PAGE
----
- acquiring (including an option or contract to acquire) any interest in land (includes vacant commercial land) in Australia.
Can a lease commence conditionally after lodging a FIRB application but prior to approval?
For any new lease/ licence/ sublease (including renewals) or agreement for lease over all commercial land being entered into from 10.30pm on Sunday, 29 March 2020 (which is reasonably expected to have a term greater than 5 years)10, will be required to have a lease commencing date after the Tenant’s FIRB application is approved. The applicants can request the application to be reviewed on urgent basis. However, the Government will only prioritise urgent applications for investments that directly protect and support Australian businesses and jobs.11 Accordingly, the applicants will need to demonstrate how their transaction will meet the Government’s requirements.
The Landlord and Tenant may enter into new leases prior to FIRB approval. But will need to include a provision noting it is subject to FIRB approval and the commencing date of the lease must be a date after procuring FIRB approval.
How does this affect commercial leases?
If you are a foreign investor and considering entering into a lease/licence or agreement for lease for a term reasonably exceeding 5 years, you will need to consider time and cost of the FIRB application as the compliance burden falls on the Tenant. Alternatively, to obtain FIRB approval on a priority basis, it will be beneficial to demonstrate how your business will protect and support Australian businesses and jobs.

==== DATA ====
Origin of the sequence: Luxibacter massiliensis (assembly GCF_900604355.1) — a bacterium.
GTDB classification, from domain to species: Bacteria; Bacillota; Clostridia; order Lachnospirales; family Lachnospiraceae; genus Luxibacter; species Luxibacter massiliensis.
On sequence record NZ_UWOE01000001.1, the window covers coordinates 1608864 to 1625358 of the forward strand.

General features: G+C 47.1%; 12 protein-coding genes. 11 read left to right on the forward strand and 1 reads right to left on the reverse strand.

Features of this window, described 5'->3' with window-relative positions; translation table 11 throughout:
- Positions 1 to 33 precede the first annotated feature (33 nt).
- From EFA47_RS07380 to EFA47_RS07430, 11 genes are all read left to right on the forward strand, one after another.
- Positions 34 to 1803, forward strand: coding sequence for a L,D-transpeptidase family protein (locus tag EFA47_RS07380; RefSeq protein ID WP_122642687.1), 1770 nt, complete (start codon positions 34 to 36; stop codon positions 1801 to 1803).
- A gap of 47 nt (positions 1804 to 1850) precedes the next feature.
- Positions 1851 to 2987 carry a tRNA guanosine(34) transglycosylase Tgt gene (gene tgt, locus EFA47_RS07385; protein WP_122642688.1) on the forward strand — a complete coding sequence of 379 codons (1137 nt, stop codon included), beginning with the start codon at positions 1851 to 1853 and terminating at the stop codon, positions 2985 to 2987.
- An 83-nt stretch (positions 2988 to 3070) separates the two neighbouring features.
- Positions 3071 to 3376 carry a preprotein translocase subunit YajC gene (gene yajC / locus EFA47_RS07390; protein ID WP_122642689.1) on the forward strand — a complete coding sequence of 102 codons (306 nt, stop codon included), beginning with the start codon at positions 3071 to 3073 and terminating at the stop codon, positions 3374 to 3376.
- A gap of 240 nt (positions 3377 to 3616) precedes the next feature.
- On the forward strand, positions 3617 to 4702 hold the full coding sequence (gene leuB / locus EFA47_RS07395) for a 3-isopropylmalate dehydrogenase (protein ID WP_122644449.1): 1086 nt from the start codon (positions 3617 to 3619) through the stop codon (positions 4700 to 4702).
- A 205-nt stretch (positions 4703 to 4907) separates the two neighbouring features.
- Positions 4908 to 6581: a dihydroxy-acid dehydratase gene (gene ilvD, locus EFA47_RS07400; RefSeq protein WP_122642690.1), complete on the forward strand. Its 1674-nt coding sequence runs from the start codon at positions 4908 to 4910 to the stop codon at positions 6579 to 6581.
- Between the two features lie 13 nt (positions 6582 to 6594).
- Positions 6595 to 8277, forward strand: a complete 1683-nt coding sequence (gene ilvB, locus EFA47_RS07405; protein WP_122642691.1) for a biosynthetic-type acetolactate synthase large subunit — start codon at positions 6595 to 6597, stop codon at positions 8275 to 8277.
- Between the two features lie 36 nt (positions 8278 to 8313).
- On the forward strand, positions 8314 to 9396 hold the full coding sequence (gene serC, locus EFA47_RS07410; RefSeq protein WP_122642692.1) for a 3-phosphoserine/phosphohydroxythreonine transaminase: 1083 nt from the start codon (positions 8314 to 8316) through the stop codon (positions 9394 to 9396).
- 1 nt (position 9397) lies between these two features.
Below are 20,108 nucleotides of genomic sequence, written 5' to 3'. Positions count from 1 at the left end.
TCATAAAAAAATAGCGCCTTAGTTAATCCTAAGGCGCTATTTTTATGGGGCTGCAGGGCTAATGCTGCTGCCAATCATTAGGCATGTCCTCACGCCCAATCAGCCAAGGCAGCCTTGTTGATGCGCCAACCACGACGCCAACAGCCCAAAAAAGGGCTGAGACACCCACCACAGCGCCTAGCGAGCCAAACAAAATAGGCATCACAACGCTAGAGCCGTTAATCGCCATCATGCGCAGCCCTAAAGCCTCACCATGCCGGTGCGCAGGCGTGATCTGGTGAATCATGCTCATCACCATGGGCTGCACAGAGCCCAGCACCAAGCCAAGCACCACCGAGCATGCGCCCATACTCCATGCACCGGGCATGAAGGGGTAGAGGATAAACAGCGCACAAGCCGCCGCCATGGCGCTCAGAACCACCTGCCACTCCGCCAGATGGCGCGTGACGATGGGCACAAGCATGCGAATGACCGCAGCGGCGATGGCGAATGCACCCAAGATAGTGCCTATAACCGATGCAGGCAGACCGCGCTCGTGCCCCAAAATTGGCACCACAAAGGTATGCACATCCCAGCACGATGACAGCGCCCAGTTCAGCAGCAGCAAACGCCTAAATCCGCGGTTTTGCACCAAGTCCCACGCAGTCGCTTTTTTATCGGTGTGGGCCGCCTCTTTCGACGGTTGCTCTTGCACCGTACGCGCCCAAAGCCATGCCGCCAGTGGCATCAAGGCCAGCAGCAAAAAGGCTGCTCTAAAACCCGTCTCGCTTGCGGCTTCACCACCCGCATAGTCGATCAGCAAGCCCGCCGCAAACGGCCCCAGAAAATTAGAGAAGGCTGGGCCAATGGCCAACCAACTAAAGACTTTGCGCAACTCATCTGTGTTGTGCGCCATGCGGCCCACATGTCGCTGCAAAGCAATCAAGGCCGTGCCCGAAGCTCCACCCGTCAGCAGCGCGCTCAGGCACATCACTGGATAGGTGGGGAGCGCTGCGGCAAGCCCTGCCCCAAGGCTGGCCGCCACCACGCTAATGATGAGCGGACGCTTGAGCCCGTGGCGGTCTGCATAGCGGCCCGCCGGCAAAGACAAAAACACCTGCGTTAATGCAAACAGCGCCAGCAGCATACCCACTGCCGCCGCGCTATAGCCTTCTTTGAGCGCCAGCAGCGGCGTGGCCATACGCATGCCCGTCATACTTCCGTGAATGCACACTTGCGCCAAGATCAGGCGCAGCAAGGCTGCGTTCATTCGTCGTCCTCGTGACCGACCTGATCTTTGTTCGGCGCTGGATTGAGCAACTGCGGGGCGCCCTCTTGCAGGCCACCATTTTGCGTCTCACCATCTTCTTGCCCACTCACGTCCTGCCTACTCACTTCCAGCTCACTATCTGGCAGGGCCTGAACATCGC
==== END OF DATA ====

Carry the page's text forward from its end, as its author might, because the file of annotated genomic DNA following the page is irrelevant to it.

It may be prudent that at the time of issuing leases/ licences and agreements for lease, Landlords consider providing a provision noting that FIRB approval is either not required for the transaction or that it has been obtained.
If a Tenant who is considered a foreign person under the Act does not notify FIRB of the transaction, then they could potentially be liable for a civil penalty and or committing an offence under the Act.
Ongoing transactions – do new measures apply?
Under paragraph 74(1) of the Regulation, transactions that have been entered into prior to 10:30pm on Sunday, 29 March 2020 but not yet commenced are excluded from obtaining FIRB approval, this includes leases and agreements for lease with lease terms yet to commence.12
Is there a sunset date?
However, the Government has indicated that the Regulation is a temporary measure to remain effective during the COVID-19 crisis13, which at this stage is expected to be a period of at least six months. On that basis, the Regulation is anticipated to remain applicable at least until end of September 2020.
Prior to the Treasurer’s announcement, FIRB fees were based on the value of the transaction.14 Application fees are still payable and we can provide information on such fees if required. Information is also readily available through FIRB.
Should you require further information on how temporary measures to FIRB will impact you as a Landlord or Tenant or in capital transactions as a result of COVID-19, or require general advice on FIRB applications, please do not hesitate to contact us.